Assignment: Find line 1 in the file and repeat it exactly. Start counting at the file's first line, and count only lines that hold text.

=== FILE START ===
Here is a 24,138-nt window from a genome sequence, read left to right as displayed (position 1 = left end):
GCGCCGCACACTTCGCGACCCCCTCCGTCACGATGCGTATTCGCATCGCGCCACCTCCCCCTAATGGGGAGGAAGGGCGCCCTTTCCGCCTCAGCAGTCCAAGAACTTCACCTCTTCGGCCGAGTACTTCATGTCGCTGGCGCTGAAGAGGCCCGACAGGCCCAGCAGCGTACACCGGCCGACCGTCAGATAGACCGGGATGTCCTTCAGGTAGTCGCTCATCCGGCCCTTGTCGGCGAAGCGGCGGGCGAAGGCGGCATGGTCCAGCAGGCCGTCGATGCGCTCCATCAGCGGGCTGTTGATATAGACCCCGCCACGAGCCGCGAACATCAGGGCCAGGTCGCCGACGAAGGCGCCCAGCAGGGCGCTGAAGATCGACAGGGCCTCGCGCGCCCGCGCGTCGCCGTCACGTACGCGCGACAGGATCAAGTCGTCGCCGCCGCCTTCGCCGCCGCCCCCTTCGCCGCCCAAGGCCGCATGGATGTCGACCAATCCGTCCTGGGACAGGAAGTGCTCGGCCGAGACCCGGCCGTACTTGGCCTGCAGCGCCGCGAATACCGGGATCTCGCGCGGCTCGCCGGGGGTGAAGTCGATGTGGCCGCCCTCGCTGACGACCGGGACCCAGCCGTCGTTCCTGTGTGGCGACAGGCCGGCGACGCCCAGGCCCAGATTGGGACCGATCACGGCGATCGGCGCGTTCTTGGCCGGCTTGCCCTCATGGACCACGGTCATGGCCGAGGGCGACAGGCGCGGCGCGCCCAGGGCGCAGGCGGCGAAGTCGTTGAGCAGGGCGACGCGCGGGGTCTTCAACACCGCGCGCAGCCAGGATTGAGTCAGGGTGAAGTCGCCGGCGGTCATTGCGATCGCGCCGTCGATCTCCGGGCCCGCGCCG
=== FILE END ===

Here is a 24,138-nt window from a genome sequence, read left to right as displayed (position 1 = left end):